Sentencing- Sara Payne's proposals

Sara Payne, the Government's Victims' Adviser, wants judges to spell out the exact amount of time a criminal is likely to spend in prison.

Sara Payne blames complex sentencing rules which prevent victims from having a clear picture of how long their attacker will be behind bars.

Sara has conducted a nine-month review of the criminal justice system and would like to see changes to the law to make anti-social behaviour a criminal offence.

Sara does not believe it is right to attempt to deal with 'relatively serious' offences with anti-social behaviour orders and dispersal orders instead of prosecution through the criminal courts.

Sara has clearly not forgotten the case of Fiona Pilkington, who killed herself and her disabled daughter, after a campaign of harassment by youths, and this may well have influenced her when carrying out her review.

Home Secretary, Alan Johnson, has not identified the need for tougher laws maintaining the laws in place at the moment are good enough. He has instead called for a greater effort from police and councils to combat anti-social behaviour.

Sara's report entitled Redefining Justice, further highlights the plight of victims, calling for victims to be given ready access to information about their case.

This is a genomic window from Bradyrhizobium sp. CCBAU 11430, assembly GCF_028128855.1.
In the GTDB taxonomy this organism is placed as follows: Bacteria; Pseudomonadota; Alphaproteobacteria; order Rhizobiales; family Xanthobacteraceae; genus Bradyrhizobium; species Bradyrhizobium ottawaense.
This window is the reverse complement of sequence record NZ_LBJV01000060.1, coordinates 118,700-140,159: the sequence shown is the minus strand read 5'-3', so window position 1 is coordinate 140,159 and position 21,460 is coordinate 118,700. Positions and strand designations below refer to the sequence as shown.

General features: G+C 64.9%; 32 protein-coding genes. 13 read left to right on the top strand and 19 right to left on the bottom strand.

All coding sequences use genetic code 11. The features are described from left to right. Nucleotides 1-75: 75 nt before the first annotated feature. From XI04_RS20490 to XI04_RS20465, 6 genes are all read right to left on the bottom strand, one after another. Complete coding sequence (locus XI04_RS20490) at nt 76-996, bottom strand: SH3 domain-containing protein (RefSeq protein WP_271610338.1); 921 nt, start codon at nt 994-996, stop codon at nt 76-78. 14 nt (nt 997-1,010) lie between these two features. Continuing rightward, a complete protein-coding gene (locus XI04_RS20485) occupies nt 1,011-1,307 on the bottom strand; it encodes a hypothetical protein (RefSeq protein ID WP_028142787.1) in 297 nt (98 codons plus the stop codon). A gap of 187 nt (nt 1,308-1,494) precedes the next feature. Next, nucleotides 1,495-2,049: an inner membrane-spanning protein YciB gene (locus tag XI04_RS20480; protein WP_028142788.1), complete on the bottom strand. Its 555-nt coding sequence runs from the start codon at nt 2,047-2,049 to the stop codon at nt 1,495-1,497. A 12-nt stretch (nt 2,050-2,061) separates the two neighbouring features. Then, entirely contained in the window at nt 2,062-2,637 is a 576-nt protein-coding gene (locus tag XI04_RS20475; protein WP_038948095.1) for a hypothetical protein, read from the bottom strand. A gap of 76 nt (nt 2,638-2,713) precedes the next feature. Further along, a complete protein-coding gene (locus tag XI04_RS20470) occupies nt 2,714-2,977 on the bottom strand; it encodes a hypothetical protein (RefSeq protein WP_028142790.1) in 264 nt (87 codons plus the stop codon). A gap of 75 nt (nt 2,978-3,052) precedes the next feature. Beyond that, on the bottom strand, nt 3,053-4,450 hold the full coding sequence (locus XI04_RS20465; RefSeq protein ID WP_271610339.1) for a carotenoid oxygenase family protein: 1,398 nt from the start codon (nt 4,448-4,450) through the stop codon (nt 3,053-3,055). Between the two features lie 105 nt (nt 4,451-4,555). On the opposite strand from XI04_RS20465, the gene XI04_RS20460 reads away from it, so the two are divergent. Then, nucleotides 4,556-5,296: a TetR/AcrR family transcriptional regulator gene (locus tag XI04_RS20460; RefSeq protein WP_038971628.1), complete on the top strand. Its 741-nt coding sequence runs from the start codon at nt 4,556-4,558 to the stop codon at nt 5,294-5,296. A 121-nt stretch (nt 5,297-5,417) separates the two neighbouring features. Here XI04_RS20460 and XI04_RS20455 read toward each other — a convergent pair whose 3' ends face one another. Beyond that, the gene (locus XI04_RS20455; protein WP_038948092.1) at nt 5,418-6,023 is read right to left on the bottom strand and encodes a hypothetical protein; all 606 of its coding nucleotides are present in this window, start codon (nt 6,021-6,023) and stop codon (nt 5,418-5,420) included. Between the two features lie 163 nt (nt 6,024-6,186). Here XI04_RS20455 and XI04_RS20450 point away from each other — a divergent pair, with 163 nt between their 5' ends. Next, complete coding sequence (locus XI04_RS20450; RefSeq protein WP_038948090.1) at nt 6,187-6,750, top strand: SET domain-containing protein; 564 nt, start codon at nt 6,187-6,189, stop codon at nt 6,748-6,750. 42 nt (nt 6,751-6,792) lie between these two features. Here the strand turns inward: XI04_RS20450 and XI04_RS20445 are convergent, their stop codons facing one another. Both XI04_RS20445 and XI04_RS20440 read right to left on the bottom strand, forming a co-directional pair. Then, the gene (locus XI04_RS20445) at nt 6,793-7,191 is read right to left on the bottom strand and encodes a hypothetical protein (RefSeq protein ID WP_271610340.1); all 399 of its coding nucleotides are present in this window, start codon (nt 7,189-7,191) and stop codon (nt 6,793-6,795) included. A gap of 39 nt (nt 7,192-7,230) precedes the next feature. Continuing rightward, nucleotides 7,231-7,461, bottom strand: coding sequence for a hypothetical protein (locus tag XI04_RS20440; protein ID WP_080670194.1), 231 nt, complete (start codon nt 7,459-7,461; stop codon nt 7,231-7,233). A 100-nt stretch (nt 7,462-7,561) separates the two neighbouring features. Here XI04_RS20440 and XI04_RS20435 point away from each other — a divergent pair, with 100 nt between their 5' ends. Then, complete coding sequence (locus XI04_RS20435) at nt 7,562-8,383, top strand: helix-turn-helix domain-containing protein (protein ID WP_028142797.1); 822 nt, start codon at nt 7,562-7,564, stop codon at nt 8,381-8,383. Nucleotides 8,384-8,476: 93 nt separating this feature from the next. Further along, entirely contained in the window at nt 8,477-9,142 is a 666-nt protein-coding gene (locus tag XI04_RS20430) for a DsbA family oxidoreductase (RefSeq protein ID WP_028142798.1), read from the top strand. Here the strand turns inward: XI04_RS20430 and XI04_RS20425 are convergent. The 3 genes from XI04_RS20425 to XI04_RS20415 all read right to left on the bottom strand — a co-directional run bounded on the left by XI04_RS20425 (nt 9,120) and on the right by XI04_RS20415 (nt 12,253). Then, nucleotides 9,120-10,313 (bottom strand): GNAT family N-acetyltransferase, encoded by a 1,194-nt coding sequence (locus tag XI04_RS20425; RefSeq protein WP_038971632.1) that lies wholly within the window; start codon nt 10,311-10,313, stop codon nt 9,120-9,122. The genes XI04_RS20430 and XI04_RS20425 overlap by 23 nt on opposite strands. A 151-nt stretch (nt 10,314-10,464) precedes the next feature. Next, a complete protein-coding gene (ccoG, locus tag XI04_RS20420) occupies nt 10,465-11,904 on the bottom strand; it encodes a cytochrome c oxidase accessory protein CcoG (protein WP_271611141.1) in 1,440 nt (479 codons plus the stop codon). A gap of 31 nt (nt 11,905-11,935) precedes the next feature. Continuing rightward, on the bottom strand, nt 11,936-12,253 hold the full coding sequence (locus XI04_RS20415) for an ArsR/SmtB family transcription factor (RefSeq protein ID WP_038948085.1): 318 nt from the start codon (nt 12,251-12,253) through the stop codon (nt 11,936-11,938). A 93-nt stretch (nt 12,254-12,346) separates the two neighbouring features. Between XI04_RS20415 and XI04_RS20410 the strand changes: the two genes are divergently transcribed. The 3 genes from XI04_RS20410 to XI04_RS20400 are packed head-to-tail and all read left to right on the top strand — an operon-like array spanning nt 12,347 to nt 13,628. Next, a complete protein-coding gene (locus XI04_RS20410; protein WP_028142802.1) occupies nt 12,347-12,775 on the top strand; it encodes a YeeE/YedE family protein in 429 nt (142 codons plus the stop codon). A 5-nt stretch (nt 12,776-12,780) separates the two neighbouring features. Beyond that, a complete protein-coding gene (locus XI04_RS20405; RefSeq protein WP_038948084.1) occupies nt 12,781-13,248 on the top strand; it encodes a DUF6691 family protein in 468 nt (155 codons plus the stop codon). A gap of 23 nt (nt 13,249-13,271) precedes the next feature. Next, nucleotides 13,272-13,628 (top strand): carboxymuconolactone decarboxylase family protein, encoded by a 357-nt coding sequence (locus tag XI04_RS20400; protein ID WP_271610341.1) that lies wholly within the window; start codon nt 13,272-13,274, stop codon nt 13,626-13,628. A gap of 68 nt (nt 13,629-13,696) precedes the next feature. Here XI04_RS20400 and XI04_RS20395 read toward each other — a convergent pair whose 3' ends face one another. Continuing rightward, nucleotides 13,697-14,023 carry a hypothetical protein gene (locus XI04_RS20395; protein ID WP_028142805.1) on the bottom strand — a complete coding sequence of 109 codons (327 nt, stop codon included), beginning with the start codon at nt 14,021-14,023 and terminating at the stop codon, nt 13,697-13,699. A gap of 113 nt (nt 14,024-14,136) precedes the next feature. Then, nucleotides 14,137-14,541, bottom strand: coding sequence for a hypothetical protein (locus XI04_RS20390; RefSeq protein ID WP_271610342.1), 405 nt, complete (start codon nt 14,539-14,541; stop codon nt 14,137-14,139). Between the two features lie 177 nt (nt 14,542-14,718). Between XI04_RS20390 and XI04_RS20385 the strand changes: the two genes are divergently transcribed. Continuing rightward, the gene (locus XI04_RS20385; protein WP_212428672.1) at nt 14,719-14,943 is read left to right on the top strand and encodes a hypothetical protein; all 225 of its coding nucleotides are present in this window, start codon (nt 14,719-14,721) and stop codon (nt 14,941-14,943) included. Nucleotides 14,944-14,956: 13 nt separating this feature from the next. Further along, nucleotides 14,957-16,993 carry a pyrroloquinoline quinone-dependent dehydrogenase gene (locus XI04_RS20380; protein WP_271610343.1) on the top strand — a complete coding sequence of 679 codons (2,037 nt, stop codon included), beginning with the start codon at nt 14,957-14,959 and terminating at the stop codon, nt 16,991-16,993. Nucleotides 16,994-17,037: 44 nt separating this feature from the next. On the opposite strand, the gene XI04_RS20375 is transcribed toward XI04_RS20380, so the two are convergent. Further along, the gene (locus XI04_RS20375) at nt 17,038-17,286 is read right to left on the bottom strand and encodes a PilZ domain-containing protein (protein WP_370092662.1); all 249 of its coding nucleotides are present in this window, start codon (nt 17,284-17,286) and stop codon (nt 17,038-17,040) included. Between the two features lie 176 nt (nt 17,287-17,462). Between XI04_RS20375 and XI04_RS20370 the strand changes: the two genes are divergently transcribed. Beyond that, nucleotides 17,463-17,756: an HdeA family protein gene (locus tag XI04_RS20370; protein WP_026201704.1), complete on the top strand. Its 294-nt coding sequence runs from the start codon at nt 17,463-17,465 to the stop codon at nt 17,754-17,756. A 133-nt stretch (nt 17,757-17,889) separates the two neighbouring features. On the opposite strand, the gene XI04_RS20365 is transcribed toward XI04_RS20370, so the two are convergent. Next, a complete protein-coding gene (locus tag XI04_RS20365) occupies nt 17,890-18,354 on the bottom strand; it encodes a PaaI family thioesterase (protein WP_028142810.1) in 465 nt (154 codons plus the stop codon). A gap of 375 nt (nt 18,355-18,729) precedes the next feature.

Sara has campaigned for victims' rights since her daughter Sarah was murdered by sex offender Roy Whiting in 2000.

This is not the first time Sara has taken to the campaign trail.  Many of you may remember her efforts to establish what has become known as  'Sarah's Law' allowing residents access to information about convicted sex offenders in their neighbourhood. 

Sara clearly still holds strong views about the justice system, saying: ''Victims and witnesses deserve better from the justice system - a system that in the past only defined justice as catching the criminal and protecting the public.  While these are vital, it leaves the needs of the victim second - with a high risk that their lives will be left shattered.  Traditionally we have categorised victims and their needs by the type of crime committed against them.  Delivering justice must become about supporting the victim to overcome the impact a crime has had on them so that they can get on with their lives.''

Let's hope the government listens for a change.  The case of Professor David Nutt as senior drugs adviser , suggests that the government sometimes does not always want to hear!

 

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